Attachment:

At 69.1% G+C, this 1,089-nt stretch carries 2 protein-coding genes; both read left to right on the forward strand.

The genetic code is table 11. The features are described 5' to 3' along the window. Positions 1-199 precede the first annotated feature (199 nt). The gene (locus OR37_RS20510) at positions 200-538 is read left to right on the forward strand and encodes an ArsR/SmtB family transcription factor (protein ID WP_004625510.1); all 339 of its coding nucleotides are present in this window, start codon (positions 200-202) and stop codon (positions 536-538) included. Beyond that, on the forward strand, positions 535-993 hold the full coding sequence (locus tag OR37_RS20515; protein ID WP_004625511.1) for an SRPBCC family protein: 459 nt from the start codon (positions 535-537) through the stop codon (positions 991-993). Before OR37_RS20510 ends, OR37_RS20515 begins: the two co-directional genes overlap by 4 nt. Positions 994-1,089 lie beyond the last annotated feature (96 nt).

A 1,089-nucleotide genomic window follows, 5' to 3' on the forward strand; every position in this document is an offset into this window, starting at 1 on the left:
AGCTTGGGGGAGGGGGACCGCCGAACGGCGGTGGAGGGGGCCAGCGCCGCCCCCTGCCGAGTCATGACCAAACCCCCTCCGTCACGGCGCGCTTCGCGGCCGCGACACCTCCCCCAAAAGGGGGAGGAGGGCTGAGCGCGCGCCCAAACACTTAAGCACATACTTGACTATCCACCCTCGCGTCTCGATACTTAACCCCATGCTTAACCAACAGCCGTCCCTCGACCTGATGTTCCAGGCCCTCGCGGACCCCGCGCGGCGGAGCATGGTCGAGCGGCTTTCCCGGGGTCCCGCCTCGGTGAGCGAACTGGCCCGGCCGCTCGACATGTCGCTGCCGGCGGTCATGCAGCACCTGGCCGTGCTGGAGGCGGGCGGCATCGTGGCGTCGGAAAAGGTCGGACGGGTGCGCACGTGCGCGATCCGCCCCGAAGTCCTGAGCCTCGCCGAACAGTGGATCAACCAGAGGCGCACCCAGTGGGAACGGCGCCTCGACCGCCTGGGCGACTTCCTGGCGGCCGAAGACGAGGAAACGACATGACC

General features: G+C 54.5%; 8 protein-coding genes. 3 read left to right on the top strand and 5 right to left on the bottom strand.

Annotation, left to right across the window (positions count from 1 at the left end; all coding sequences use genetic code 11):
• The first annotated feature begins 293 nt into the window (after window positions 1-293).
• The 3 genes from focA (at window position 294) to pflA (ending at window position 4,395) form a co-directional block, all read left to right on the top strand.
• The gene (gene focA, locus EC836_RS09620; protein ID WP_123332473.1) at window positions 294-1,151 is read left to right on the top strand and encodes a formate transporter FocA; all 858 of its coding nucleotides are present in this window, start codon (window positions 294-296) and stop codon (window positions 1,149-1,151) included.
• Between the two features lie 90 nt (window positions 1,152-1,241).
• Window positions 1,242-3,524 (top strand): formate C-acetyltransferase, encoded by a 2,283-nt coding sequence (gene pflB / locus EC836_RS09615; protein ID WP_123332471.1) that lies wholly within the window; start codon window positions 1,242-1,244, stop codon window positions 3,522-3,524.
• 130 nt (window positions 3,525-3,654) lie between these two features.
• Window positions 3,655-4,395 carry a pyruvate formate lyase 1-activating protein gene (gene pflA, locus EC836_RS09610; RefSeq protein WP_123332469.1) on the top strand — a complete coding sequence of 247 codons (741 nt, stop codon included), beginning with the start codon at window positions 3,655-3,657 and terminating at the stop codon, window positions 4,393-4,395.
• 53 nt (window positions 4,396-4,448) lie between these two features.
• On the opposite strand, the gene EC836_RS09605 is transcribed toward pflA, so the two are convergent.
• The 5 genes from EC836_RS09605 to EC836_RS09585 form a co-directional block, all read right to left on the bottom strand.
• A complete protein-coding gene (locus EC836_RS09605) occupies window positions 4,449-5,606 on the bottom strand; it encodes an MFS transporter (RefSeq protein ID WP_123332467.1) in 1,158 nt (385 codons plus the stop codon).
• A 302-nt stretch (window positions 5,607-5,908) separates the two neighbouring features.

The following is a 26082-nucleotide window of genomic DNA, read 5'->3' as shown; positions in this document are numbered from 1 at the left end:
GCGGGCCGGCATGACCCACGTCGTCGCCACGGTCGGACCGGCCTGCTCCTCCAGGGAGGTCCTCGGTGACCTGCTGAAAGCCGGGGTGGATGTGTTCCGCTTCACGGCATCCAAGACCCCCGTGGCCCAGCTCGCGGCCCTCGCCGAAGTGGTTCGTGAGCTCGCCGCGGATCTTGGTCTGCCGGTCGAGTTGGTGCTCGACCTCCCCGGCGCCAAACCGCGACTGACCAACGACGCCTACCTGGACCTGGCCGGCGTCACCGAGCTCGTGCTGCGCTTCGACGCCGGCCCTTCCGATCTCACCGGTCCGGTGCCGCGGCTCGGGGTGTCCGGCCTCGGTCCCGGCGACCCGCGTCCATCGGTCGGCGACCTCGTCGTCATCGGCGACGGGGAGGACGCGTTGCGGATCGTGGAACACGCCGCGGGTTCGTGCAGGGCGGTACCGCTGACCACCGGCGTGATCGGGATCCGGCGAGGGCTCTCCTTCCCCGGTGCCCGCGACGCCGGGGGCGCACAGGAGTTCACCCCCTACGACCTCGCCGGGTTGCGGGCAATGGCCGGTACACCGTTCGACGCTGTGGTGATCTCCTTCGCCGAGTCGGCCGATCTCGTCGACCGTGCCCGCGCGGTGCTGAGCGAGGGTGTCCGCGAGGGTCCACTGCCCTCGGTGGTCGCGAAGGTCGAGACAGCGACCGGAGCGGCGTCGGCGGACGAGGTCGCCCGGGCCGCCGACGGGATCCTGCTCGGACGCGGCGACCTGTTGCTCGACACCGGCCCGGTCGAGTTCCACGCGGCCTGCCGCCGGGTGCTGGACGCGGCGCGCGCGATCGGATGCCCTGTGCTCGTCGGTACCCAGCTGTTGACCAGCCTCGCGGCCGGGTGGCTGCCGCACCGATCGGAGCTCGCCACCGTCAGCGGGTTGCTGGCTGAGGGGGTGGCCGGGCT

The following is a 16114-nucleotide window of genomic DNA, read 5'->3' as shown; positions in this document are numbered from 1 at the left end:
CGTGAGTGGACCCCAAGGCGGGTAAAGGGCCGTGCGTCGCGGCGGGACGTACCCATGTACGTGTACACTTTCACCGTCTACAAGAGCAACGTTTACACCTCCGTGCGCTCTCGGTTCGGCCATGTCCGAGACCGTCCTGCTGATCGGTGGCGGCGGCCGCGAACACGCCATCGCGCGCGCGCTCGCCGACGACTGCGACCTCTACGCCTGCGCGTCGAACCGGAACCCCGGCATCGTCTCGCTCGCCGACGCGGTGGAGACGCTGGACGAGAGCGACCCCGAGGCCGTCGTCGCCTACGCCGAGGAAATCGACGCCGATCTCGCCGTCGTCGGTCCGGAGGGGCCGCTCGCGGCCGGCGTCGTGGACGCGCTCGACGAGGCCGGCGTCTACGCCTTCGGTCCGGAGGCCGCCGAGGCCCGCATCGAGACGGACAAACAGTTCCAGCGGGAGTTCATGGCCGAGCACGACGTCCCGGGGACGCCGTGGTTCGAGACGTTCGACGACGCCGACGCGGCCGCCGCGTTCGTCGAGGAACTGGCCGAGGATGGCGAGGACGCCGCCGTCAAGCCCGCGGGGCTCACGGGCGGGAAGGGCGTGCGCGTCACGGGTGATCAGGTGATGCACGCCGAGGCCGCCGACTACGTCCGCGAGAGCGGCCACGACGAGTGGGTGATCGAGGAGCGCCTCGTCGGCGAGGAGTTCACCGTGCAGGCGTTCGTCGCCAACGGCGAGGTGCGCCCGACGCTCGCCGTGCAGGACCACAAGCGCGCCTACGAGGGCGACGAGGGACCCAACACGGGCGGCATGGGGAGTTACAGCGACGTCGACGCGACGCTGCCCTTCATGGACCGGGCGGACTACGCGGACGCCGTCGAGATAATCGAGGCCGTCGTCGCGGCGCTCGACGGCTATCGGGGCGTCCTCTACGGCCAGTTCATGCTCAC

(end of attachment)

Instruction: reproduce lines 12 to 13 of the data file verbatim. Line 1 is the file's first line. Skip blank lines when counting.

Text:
• 130 nt (window positions 3,525-3,654) lie between these two features.
• Window positions 3,655-4,395 carry a pyruvate formate lyase 1-activating protein gene (gene pflA, locus EC836_RS09610; RefSeq protein WP_123332469.1) on the top strand — a complete coding sequence of 247 codons (741 nt, stop codon included), beginning with the start codon at window positions 3,655-3,657 and terminating at the stop codon, window positions 4,393-4,395.